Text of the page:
Fred Pohl did not shape the future of science fiction only through his early work as an editor and literary agent and his establishment of the fan-to-pro career path paradigm. He, along with his friend and frequent collaborator Cyril Kornbluth, broadened the fields of scientific endeavors extrapolated by science fiction to include the “softer sciences,” fields such as sociology, psychology, anthropology, and economics. Their collaborative novel, The Space Merchants (1953) (first published in shorter form as “Gravy Planet” in 1952 in Galaxy Science Fiction), is a key document, the earliest extrapolation of the field of advertising in science fiction; it blazed a trail which led to the enormously influential novels of Philip K. Dick and to much of the work of the writers associated with the New Wave.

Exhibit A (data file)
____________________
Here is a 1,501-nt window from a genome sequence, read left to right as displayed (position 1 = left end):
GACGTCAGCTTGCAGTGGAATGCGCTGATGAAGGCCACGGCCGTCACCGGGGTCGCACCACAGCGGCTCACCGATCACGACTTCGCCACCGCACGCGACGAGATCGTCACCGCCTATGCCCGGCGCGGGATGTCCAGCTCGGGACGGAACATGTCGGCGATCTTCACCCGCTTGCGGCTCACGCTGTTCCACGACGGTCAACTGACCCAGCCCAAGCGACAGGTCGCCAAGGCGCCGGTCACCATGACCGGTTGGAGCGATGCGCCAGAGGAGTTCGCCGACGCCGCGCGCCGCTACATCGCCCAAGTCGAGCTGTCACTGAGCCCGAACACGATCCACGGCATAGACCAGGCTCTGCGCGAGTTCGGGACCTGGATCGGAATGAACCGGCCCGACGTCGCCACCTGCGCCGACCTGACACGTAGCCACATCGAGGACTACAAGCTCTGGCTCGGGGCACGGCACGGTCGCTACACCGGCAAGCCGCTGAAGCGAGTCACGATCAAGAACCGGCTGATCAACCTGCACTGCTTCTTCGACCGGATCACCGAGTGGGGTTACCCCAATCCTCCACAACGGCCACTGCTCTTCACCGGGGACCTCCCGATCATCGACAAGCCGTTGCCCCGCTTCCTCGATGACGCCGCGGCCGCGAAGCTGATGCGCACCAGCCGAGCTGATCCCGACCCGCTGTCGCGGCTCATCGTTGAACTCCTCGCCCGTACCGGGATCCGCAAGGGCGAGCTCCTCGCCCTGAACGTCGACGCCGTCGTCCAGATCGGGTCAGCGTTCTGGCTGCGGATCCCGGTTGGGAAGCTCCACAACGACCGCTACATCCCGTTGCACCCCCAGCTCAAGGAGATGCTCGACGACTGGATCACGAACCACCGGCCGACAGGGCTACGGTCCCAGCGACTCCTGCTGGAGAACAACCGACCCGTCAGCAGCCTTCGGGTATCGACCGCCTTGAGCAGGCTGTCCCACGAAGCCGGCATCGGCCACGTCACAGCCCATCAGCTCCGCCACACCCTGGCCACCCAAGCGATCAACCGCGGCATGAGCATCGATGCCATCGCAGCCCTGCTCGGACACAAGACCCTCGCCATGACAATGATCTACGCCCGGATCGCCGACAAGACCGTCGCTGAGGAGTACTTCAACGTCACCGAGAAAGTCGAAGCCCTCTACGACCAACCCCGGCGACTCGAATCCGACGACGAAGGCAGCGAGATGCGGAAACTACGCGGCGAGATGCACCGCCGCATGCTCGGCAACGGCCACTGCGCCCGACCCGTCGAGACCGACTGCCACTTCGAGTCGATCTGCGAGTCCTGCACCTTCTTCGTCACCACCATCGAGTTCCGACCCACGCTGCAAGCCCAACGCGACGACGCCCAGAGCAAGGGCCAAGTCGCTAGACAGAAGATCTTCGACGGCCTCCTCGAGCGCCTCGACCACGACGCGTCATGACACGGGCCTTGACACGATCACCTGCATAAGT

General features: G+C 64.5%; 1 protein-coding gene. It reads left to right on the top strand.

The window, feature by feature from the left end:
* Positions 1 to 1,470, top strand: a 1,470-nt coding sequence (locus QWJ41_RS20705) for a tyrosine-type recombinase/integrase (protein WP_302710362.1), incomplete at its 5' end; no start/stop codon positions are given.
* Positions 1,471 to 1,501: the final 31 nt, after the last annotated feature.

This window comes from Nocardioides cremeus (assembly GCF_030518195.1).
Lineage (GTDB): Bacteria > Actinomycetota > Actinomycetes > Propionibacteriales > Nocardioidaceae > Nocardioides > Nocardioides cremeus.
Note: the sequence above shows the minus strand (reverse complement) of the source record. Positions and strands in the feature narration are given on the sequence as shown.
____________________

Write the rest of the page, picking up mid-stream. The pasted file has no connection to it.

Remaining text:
Up until the mid-1970s, Fred produced the majority of his fiction in collaboration, most frequently with Cyril Kornbluth and Jack Williamson. However, he experienced a major career resurgence in 1976 with the publication of Man Plus, winner of that year’s Nebula Award for Best Novel, and a new pinnacle in maturity and power for his solo fiction. Following this book, he went from strength to strength, publishing award-winners or nominees Gateway (1977), Jem (1979), Beyond the Blue Event Horizon (1980), and The Years of the City (1984). Following the mid-1970s, when he got his “second wind,” Fred published forty-five novels and story collections – an incredible total for what was essentially a second career, following his first career from the late 1930s to the early 1970s, and certainly an inspiration for any writer feeling fatigued after “only” thirty-five years of work.